By Phillip Gentry

For The Journal

While the COVID-19 pandemic has hit everyone hard over the past several weeks, some of those who’ve been hit the hardest have been local bait and tackle shops, as well as local fishing guides and outfitters.

The South Carolina Department of Natural Resources recently clarified that the governor’s “home or work” order still allows for continued outdoor recreation, including hunting and fishing. (Courtesy of SCDNR)

Following South Carolina Gov. Henry McMaster’s “home or work” order, many bait shops have chosen to close even though they may be allowed to stay open under the “essential business” definition. The same goes for fishing guides.

Further clarifications from an earlier executive order permitted fishing guides to use public access and/or remain in operation so long as their charter party number remained at two people from the same household and that those people maintained the 6-foot social distance rule from the guide.

Despite the ability to remain operational, many guides, outfitters and outdoors-related businesses have reported up to a 90 percent decline in operations. It’s a time like none other seen in a season when fishing is typically good, and these operations depend on spring fishing trips. This situation is not only taking place here in South Carolina, but across the country.

Earlier this week, in an effort to support the fishing industry, a Wisconsin-based public relations group put together a program — Fish for Each Other — aimed at supporting captains, guides, bait shops and other small businesses that are looking for alternative ways to generate income.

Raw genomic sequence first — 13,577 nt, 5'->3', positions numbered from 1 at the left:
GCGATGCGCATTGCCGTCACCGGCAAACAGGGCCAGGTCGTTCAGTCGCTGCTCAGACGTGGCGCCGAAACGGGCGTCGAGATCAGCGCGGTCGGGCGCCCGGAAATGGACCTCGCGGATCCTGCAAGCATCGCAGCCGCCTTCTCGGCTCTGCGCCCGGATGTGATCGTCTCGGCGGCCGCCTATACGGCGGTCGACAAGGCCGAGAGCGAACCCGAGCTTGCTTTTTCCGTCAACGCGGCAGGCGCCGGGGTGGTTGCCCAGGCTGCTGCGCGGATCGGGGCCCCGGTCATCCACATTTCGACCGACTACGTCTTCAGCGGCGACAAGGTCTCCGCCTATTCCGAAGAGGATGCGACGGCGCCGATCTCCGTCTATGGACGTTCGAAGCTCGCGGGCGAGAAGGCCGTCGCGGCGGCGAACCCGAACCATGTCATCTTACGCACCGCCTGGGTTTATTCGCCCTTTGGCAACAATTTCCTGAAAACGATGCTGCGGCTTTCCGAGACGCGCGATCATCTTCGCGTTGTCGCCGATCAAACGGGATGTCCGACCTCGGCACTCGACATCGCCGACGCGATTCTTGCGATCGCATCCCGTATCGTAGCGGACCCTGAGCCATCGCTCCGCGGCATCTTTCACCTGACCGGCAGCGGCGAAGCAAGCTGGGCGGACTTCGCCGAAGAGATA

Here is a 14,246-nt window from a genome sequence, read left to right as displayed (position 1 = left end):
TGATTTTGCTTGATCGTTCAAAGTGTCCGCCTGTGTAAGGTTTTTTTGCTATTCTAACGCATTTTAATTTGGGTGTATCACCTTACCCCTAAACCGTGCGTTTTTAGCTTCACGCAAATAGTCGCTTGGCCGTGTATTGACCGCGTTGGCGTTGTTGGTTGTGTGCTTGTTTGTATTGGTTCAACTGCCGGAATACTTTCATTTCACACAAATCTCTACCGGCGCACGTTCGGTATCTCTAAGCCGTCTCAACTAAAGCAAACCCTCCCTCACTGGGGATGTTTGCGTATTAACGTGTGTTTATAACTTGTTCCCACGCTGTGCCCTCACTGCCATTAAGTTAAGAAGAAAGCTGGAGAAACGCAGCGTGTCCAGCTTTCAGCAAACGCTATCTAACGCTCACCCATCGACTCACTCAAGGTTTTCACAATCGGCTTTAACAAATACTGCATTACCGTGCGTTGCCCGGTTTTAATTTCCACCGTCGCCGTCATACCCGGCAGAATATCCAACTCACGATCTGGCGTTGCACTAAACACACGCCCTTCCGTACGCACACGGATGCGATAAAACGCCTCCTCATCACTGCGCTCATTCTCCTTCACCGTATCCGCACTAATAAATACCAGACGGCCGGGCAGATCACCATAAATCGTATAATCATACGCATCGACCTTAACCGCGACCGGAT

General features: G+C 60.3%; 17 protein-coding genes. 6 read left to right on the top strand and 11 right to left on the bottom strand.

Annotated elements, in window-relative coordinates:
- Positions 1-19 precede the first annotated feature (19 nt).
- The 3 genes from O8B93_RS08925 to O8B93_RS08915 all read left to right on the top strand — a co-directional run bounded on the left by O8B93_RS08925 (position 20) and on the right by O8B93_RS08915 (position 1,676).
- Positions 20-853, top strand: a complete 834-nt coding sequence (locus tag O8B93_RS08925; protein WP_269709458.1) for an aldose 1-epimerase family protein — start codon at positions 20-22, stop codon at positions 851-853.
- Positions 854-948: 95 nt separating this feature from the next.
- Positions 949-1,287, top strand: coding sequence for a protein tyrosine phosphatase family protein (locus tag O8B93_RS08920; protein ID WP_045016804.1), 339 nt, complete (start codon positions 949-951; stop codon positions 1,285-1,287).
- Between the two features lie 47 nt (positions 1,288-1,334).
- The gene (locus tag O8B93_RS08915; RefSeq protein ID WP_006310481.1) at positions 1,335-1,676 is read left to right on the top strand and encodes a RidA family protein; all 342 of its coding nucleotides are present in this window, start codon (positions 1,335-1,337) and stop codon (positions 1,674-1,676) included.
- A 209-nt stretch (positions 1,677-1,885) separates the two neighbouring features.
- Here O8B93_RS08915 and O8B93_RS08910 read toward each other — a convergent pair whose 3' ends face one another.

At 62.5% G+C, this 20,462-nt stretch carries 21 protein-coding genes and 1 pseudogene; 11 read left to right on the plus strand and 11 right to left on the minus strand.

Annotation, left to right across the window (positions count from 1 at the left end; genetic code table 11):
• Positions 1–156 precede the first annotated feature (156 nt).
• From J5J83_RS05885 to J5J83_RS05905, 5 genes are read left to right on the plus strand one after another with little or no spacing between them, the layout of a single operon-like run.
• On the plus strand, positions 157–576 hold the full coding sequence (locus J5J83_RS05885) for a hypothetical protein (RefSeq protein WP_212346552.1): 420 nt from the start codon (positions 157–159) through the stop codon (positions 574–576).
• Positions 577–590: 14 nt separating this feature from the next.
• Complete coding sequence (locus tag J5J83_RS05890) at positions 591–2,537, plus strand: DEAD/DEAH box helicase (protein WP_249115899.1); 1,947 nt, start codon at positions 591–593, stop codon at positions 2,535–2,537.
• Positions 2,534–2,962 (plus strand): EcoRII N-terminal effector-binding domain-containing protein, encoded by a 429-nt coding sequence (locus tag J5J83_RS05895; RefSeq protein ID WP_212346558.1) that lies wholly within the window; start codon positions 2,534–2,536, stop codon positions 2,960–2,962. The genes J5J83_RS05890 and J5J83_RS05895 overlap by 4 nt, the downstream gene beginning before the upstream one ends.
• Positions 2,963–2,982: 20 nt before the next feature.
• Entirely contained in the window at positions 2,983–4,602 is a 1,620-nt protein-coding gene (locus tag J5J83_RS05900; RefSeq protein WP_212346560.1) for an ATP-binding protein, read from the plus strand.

The program — which can be found at — is the brainchild of active lifestyle marketing agency Gunpowder, which counts a number of the top outdoors and fishing brands among its clients.

“Our culture, and our livelihood, is rooted in the outdoors and fishing industry,” Gunpowder founder Ryan Chuckel said. “They’re our clients, our friends and our family. We created Fish for Each Other to provide a centralized location for people, like us, to find ways to help our fishing brothers and sisters. So many folks are already doing amazing things to support the industry we love. This is simply our way of connecting the dots between those doing good and those who want to help.

“While the future is uncertain, there’s no doubt in our minds that, with all of our help, the fishing community will bounce back, stronger and more unified than ever.”

The group is seeking out local, independent bait shops, fishing guides and outfitters to register on the site for the purpose of networking to find alternate income solutions.

The organizers behind the site are also asking people in the fishing industry to bring forward other support efforts, funds, news or interesting ideas, which can be submitted directly on the site.


The South Carolina Department of Natural Resources recently released a publication to help clarify what hunting and fishing activities and locations remain available during the governor’s “home or work” order.

While engaging in any outdoor recreation, remember that you must maintain a safe distance of at least 6 feet from all people who don’t live with you.

Phillip Gentry is the host of a forthcoming podcast radio program “The Outdoors Show with Phillip Gentry & Boat Girl.” More information on the show can be found on its Facebook page.